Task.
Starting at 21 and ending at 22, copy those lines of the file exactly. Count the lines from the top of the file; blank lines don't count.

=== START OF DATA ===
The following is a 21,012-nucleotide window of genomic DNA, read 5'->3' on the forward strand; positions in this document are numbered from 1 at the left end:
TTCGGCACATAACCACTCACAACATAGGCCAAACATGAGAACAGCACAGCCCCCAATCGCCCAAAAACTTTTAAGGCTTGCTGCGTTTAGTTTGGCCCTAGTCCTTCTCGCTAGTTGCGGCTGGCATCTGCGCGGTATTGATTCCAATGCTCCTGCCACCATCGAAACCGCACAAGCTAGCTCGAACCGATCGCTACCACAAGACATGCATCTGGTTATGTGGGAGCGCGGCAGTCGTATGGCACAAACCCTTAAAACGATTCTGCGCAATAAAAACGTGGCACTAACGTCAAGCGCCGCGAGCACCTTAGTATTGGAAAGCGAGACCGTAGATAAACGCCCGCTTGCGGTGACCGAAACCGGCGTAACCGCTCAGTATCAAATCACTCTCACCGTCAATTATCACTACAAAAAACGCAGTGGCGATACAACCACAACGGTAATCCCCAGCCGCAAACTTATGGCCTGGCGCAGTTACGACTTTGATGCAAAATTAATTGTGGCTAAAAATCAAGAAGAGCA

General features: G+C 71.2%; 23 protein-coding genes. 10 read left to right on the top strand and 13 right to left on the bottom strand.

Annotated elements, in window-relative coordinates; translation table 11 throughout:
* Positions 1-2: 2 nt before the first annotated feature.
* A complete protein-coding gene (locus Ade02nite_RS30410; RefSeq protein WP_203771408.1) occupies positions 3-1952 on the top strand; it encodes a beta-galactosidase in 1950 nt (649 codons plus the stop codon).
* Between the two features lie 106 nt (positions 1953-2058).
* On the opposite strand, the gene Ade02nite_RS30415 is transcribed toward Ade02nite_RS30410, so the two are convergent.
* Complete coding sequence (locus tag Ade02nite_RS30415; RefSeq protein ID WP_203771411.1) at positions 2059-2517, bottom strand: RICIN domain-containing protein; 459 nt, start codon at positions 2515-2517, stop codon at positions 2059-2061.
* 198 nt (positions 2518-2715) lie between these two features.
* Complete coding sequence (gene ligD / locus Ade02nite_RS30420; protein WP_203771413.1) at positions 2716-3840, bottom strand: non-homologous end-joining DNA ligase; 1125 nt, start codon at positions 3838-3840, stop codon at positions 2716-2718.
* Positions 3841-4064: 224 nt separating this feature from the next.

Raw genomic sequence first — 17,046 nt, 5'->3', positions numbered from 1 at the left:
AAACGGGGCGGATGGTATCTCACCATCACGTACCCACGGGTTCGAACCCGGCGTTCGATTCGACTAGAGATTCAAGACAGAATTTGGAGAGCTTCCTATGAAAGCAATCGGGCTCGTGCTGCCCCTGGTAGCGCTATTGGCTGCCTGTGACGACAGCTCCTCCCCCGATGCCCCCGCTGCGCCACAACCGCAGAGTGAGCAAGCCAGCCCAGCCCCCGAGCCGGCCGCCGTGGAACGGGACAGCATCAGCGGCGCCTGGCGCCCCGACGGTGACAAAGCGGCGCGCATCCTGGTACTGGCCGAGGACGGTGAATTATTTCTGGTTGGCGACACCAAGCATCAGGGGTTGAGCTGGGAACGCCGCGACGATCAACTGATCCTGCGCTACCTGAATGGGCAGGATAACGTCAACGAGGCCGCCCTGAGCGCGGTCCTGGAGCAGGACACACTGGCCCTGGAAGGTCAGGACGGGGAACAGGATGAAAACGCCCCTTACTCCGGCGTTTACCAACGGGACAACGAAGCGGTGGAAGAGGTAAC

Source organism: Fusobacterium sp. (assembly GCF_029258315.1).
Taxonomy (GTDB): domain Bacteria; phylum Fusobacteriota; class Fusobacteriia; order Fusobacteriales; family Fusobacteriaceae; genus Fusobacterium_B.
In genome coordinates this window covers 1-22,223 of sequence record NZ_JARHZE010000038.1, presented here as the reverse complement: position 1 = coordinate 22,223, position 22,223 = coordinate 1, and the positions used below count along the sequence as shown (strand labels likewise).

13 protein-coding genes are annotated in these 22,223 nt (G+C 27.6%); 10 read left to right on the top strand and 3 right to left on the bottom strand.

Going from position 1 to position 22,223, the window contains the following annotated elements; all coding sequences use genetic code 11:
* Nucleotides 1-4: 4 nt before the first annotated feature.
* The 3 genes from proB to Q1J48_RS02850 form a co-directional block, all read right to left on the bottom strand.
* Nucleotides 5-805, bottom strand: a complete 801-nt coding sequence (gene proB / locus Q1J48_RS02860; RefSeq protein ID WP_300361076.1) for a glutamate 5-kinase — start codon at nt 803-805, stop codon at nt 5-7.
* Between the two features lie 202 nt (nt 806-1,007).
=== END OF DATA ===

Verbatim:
* The 3 genes from proB to Q1J48_RS02850 form a co-directional block, all read right to left on the bottom strand.
* Nucleotides 5-805, bottom strand: a complete 801-nt coding sequence (gene proB / locus Q1J48_RS02860; RefSeq protein ID WP_300361076.1) for a glutamate 5-kinase — start codon at nt 803-805, stop codon at nt 5-7.